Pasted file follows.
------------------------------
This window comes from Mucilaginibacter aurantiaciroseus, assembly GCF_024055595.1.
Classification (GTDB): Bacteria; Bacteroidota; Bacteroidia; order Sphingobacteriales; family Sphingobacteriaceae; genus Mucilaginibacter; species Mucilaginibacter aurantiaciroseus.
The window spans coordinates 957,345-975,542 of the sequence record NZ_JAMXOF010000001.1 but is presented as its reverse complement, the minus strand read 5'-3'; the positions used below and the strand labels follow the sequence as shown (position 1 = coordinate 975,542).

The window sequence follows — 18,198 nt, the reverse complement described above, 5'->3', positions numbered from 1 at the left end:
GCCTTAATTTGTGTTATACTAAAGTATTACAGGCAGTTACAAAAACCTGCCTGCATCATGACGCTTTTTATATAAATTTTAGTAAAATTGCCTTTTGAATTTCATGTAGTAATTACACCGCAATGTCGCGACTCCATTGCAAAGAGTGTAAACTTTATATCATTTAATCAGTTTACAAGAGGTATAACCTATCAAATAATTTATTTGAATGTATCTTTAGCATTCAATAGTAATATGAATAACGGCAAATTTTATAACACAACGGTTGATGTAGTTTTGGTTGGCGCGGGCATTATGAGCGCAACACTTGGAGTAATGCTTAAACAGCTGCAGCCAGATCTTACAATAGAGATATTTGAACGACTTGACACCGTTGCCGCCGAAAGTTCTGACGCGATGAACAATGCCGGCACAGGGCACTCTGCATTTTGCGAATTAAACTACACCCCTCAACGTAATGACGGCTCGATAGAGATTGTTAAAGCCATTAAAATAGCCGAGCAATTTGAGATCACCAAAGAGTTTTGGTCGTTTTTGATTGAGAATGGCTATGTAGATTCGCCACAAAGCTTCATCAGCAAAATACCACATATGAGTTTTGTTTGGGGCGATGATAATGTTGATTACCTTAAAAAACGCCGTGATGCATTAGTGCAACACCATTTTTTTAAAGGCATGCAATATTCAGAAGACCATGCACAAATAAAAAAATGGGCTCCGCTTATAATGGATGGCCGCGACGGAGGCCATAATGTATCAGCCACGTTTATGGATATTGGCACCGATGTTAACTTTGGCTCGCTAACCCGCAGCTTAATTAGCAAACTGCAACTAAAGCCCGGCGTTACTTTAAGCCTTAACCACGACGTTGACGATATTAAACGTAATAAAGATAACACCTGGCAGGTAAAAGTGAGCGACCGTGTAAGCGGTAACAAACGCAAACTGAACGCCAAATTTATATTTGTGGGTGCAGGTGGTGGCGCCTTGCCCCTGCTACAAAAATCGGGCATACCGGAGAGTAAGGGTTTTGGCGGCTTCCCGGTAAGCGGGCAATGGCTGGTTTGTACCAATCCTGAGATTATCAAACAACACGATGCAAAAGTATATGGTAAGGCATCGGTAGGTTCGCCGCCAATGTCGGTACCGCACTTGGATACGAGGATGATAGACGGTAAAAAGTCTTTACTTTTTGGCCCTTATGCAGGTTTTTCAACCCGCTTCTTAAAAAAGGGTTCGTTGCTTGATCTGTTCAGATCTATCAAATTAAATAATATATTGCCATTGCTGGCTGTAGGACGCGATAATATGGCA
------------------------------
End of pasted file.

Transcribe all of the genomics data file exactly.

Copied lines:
This window comes from Mucilaginibacter aurantiaciroseus, assembly GCF_024055595.1.
Classification (GTDB): Bacteria; Bacteroidota; Bacteroidia; order Sphingobacteriales; family Sphingobacteriaceae; genus Mucilaginibacter; species Mucilaginibacter aurantiaciroseus.
The window spans coordinates 957,345-975,542 of the sequence record NZ_JAMXOF010000001.1 but is presented as its reverse complement, the minus strand read 5'-3'; the positions used below and the strand labels follow the sequence as shown (position 1 = coordinate 975,542).

The window sequence follows — 18,198 nt, the reverse complement described above, 5'->3', positions numbered from 1 at the left end:
GCCTTAATTTGTGTTATACTAAAGTATTACAGGCAGTTACAAAAACCTGCCTGCATCATGACGCTTTTTATATAAATTTTAGTAAAATTGCCTTTTGAATTTCATGTAGTAATTACACCGCAATGTCGCGACTCCATTGCAAAGAGTGTAAACTTTATATCATTTAATCAGTTTACAAGAGGTATAACCTATCAAATAATTTATTTGAATGTATCTTTAGCATTCAATAGTAATATGAATAACGGCAAATTTTATAACACAACGGTTGATGTAGTTTTGGTTGGCGCGGGCATTATGAGCGCAACACTTGGAGTAATGCTTAAACAGCTGCAGCCAGATCTTACAATAGAGATATTTGAACGACTTGACACCGTTGCCGCCGAAAGTTCTGACGCGATGAACAATGCCGGCACAGGGCACTCTGCATTTTGCGAATTAAACTACACCCCTCAACGTAATGACGGCTCGATAGAGATTGTTAAAGCCATTAAAATAGCCGAGCAATTTGAGATCACCAAAGAGTTTTGGTCGTTTTTGATTGAGAATGGCTATGTAGATTCGCCACAAAGCTTCATCAGCAAAATACCACATATGAGTTTTGTTTGGGGCGATGATAATGTTGATTACCTTAAAAAACGCCGTGATGCATTAGTGCAACACCATTTTTTTAAAGGCATGCAATATTCAGAAGACCATGCACAAATAAAAAAATGGGCTCCGCTTATAATGGATGGCCGCGACGGAGGCCATAATGTATCAGCCACGTTTATGGATATTGGCACCGATGTTAACTTTGGCTCGCTAACCCGCAGCTTAATTAGCAAACTGCAACTAAAGCCCGGCGTTACTTTAAGCCTTAACCACGACGTTGACGATATTAAACGTAATAAAGATAACACCTGGCAGGTAAAAGTGAGCGACCGTGTAAGCGGTAACAAACGCAAACTGAACGCCAAATTTATATTTGTGGGTGCAGGTGGTGGCGCCTTGCCCCTGCTACAAAAATCGGGCATACCGGAGAGTAAGGGTTTTGGCGGCTTCCCGGTAAGCGGGCAATGGCTGGTTTGTACCAATCCTGAGATTATCAAACAACACGATGCAAAAGTATATGGTAAGGCATCGGTAGGTTCGCCGCCAATGTCGGTACCGCACTTGGATACGAGGATGATAGACGGTAAAAAGTCTTTACTTTTTGGCCCTTATGCAGGTTTTTCAACCCGCTTCTTAAAAAAGGGTTCGTTGCTTGATCTGTTCAGATCTATCAAATTAAATAATATATTGCCATTGCTGGCTGTAGGACGCGATAATATGGCA